That day there was great rejoicing in Camelot, as the few remaining Saxons were, with much jeering and spitting, driven from their beloved kingdom, so they could spread the tale of an even stronger Camelot and all its vigilant allies, a tale of an unconquerable Albion, a warning to all; but there was also great sadness as every citizen and every knight remembered those who had perished under the short, but ruthless Saxon occupation. And so did Arthur access the throne of Camelot once more.

And soon all the dungeons were thrown open, and the prisoners were set free for they were all innocent citizens of Camelot.

The Knights went to Gwen’s little dungeon, and the honour of opening the grille fell to Sir Gareth; and soon everybody was overwhelmed with unbounded joy at seeing each other alive and well again. There was, however, no Arthur to be seen, nor Gaius or Merlin, for Gaius felt that the shock would be too great for Gwen, and so Gaius and the knights carefully prepared her first for the no doubt emotional reunion with her husband.

And when they finally saw each other, Gwen and Arthur were all but fainting from a happiness beyond all description, and they fell into each other’s arms, but there is no need to relate their feelings here.

 

*

 

Arthur roamed the now all but empty corridors of Camelot and mourned the loss of so many good and loyal knights. Never again, he thought, this must never happen again, and he opened a door at random, only to find nothing but broken furniture inside. Slowly he made his way to the Great Hall. After the defeat of the Saxons, many valiant men-at-arms had asked to be allowed to remain behind, to become a Knight of Camelot, and their kings had graciously given their consent, for they all saw the need for a strong Camelot. Arthur’s footfalls sounded loud and hollow, like he was walking through a charnel house, for the Saxons had taken all the tapestries from the walls, leaving nothing but an empty shell, dead and crumbling. As he stood before the doors of the Great Hall, he heaved a deep sigh and entered. There was assembled a great number of men, all cheering and shouting “For the love of Camelot!”

“Today will be the beginning of a new Camelot, a strong Camelot,” Arthur said, “And not only that, but today will also be the beginning of the United Kingdoms of Albion.” His words met with great cheer. “For we have now seen what can be achieved when all our kingdoms unite. You are all gathered here, all wanting to become a Knight of Camelot—” More cheers erupted. “—and for that I give thanks.” With these words Arthur walked to an empty chair, and laid his hands on the backrest. “But first I decree that this chair will remain empty forever, for this used to be Gwaine’s chair, and no one will ever be allowed to sit in it or remove it as long as Camelot stands.” His eyes misted over, and his words met with great acclamation. “For Gwaine,” they all shouted, lifting their goblets in a salute. “Tomorrow you will start your training. Lamorak, Kay, Gareth, Gaharis, Ywain, you will each take an equal number of men under your command. But you must remember one thing: if you’re not good enough, you will not be dubbed a Knight of Camelot. But I have every faith you all will pass all the tests! And now I must attend to another pressing matter. I will be in my chambers, not to be disturbed.” And as Arthur left the hall, a deafening “For the love of Camelot” reverberated off the walls. “Send Gaius to my chambers,” he said to a guard, as he left the Great Hall.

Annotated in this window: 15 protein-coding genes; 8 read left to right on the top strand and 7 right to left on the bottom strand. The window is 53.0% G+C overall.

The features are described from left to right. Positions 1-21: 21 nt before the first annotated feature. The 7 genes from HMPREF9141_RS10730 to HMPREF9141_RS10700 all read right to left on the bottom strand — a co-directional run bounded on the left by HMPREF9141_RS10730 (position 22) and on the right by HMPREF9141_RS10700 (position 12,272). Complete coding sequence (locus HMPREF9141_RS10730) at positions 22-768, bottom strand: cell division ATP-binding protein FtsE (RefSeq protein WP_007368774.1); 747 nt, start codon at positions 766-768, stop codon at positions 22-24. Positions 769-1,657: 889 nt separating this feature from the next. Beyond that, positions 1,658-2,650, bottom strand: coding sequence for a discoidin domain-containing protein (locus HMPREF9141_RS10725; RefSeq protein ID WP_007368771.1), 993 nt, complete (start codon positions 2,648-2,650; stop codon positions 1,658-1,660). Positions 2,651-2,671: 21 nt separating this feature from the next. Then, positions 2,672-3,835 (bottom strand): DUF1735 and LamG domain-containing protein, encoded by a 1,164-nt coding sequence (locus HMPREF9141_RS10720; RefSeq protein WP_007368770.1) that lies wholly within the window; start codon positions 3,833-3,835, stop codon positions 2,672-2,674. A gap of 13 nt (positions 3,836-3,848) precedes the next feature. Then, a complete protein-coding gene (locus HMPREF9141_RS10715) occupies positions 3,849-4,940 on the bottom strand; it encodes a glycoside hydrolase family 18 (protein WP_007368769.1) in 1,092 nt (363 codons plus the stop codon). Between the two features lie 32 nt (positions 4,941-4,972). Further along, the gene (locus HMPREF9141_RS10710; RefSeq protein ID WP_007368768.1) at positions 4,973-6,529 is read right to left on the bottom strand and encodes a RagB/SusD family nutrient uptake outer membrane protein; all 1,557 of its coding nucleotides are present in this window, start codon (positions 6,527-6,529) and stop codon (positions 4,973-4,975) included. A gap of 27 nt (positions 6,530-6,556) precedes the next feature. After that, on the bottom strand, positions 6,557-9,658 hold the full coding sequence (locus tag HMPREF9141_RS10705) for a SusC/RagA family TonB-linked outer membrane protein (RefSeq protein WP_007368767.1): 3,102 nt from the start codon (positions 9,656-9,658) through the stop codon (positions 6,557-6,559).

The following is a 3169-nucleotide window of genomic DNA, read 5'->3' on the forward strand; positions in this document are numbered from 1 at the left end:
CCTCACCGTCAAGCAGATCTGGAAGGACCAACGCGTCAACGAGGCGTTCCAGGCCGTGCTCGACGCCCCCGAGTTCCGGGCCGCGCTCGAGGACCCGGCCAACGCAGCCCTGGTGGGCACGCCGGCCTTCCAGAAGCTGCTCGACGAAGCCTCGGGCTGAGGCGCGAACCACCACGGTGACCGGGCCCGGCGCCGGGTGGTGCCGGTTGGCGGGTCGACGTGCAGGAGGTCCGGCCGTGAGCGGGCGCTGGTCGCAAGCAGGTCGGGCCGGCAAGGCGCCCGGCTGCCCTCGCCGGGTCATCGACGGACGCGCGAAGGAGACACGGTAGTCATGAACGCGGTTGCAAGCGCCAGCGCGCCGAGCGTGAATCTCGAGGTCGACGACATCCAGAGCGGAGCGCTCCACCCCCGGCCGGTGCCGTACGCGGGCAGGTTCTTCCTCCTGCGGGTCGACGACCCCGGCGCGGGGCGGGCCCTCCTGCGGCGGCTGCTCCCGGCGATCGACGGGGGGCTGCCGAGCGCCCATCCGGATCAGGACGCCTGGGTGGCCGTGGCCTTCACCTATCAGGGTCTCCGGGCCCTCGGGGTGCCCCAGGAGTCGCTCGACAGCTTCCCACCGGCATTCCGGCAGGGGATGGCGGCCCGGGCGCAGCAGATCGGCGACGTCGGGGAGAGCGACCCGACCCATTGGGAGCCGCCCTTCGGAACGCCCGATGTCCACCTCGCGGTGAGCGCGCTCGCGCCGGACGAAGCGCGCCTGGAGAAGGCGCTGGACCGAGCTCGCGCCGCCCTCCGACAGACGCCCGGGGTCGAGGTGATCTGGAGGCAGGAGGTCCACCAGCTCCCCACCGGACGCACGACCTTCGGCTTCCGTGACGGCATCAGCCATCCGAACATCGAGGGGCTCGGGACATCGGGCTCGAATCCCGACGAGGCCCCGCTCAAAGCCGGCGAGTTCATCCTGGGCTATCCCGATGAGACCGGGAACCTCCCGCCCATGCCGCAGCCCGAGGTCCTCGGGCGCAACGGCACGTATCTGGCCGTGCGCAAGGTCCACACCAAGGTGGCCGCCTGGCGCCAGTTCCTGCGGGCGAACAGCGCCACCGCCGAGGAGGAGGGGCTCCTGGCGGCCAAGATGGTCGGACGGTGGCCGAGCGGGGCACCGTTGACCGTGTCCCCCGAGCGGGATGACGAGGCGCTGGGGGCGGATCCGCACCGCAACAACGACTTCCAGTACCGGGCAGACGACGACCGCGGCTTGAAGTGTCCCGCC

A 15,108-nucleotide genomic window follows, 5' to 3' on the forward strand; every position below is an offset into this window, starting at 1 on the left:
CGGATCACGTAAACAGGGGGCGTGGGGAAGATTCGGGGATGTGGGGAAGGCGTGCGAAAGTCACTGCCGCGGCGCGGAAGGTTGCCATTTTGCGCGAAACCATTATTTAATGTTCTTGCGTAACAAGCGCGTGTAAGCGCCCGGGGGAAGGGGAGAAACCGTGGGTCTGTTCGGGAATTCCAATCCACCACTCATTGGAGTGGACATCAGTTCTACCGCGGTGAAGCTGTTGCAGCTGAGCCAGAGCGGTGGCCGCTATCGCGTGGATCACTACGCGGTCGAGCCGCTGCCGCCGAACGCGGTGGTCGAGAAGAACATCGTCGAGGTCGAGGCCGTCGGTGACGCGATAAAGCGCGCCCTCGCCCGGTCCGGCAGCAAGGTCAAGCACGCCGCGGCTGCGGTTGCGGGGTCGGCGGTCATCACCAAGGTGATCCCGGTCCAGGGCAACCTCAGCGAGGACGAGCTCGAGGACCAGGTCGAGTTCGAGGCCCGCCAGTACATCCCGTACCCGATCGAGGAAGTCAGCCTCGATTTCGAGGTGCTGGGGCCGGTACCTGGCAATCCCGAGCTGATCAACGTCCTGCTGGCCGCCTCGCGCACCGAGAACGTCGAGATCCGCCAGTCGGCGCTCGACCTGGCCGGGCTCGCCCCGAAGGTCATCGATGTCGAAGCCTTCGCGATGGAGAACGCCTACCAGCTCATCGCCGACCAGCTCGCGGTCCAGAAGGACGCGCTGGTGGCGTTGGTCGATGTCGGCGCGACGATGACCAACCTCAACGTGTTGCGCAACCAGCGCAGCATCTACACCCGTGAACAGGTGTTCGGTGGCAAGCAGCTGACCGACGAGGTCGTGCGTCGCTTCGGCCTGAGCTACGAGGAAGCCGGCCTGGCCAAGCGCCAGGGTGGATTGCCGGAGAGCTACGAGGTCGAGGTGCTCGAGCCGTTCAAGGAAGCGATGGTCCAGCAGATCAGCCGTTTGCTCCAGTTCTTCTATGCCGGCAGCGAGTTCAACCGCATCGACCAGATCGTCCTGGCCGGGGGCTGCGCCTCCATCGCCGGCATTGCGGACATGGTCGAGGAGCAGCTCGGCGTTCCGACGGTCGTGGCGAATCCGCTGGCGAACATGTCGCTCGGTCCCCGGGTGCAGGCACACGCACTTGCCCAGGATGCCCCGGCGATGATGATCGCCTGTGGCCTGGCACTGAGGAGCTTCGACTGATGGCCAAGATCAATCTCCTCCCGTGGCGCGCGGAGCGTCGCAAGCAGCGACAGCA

4

“Gaius,” Arthur said as both men were alone in Arthur’s chambers, “I want you to resume your duties as court physician, if you want to of course.”

For a moment Gaius did not speak, but then his lips cracked open in a grateful smile and he said: “I would love nothing more, Sire, thank you.”

“Good, that’s settled then,” Arthur said, “I hope your chambers won’t be too much damaged. Please let me know if you need anything replaced.”

Gaius bowed, saying “Thank you, Sire,” once more, and slowly he shuffled towards the door, a smile still on his lips. After years of hardship he finally was able to go back to his beloved old chambers, to see his books once more, his salves and ointments, his leeches.

“Merlin is a sorcerer, isn’t he,” came Arthur’s voice as Gaius was about to open the door. Gaius’ whole body stiffened as Arthur’s words hit him like a battering-ram, his hands shook with sudden fright. It took all his willpower to remain calm as he answered, still clutching the door-handle: “I wouldn’t know, Sire.”